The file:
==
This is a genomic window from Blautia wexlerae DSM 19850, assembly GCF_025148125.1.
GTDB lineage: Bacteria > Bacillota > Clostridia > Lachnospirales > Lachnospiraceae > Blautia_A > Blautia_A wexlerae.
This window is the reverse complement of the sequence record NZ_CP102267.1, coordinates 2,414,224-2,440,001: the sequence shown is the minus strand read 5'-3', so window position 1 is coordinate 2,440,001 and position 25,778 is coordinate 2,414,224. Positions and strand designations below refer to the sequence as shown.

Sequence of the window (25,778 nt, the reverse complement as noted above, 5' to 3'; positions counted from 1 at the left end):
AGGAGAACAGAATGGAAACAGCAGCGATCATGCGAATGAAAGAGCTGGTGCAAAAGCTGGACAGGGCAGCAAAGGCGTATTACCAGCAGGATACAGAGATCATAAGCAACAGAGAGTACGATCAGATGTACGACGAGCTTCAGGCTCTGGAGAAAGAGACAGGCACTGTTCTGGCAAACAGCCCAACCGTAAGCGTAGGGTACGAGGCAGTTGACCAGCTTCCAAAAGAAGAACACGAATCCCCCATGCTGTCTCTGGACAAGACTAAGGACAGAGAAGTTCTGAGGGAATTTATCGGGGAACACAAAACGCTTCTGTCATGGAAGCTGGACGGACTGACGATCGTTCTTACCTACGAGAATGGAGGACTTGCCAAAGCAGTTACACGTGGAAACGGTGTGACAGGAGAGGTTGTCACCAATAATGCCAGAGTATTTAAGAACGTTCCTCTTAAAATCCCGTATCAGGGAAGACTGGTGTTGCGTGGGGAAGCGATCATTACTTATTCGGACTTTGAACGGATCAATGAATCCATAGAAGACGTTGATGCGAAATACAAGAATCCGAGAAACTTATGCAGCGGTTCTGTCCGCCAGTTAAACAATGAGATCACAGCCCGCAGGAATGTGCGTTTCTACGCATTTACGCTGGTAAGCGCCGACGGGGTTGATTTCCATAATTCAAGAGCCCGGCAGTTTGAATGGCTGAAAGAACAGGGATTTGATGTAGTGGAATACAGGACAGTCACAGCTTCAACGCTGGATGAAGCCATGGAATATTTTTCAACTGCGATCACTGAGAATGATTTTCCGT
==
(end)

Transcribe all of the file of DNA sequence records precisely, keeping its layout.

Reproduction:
This is a genomic window from Blautia wexlerae DSM 19850, assembly GCF_025148125.1.
GTDB lineage: Bacteria > Bacillota > Clostridia > Lachnospirales > Lachnospiraceae > Blautia_A > Blautia_A wexlerae.
This window is the reverse complement of the sequence record NZ_CP102267.1, coordinates 2,414,224-2,440,001: the sequence shown is the minus strand read 5'-3', so window position 1 is coordinate 2,440,001 and position 25,778 is coordinate 2,414,224. Positions and strand designations below refer to the sequence as shown.

Sequence of the window (25,778 nt, the reverse complement as noted above, 5' to 3'; positions counted from 1 at the left end):
AGGAGAACAGAATGGAAACAGCAGCGATCATGCGAATGAAAGAGCTGGTGCAAAAGCTGGACAGGGCAGCAAAGGCGTATTACCAGCAGGATACAGAGATCATAAGCAACAGAGAGTACGATCAGATGTACGACGAGCTTCAGGCTCTGGAGAAAGAGACAGGCACTGTTCTGGCAAACAGCCCAACCGTAAGCGTAGGGTACGAGGCAGTTGACCAGCTTCCAAAAGAAGAACACGAATCCCCCATGCTGTCTCTGGACAAGACTAAGGACAGAGAAGTTCTGAGGGAATTTATCGGGGAACACAAAACGCTTCTGTCATGGAAGCTGGACGGACTGACGATCGTTCTTACCTACGAGAATGGAGGACTTGCCAAAGCAGTTACACGTGGAAACGGTGTGACAGGAGAGGTTGTCACCAATAATGCCAGAGTATTTAAGAACGTTCCTCTTAAAATCCCGTATCAGGGAAGACTGGTGTTGCGTGGGGAAGCGATCATTACTTATTCGGACTTTGAACGGATCAATGAATCCATAGAAGACGTTGATGCGAAATACAAGAATCCGAGAAACTTATGCAGCGGTTCTGTCCGCCAGTTAAACAATGAGATCACAGCCCGCAGGAATGTGCGTTTCTACGCATTTACGCTGGTAAGCGCCGACGGGGTTGATTTCCATAATTCAAGAGCCCGGCAGTTTGAATGGCTGAAAGAACAGGGATTTGATGTAGTGGAATACAGGACAGTCACAGCTTCAACGCTGGATGAAGCCATGGAATATTTTTCAACTGCGATCACTGAGAATGATTTTCCGT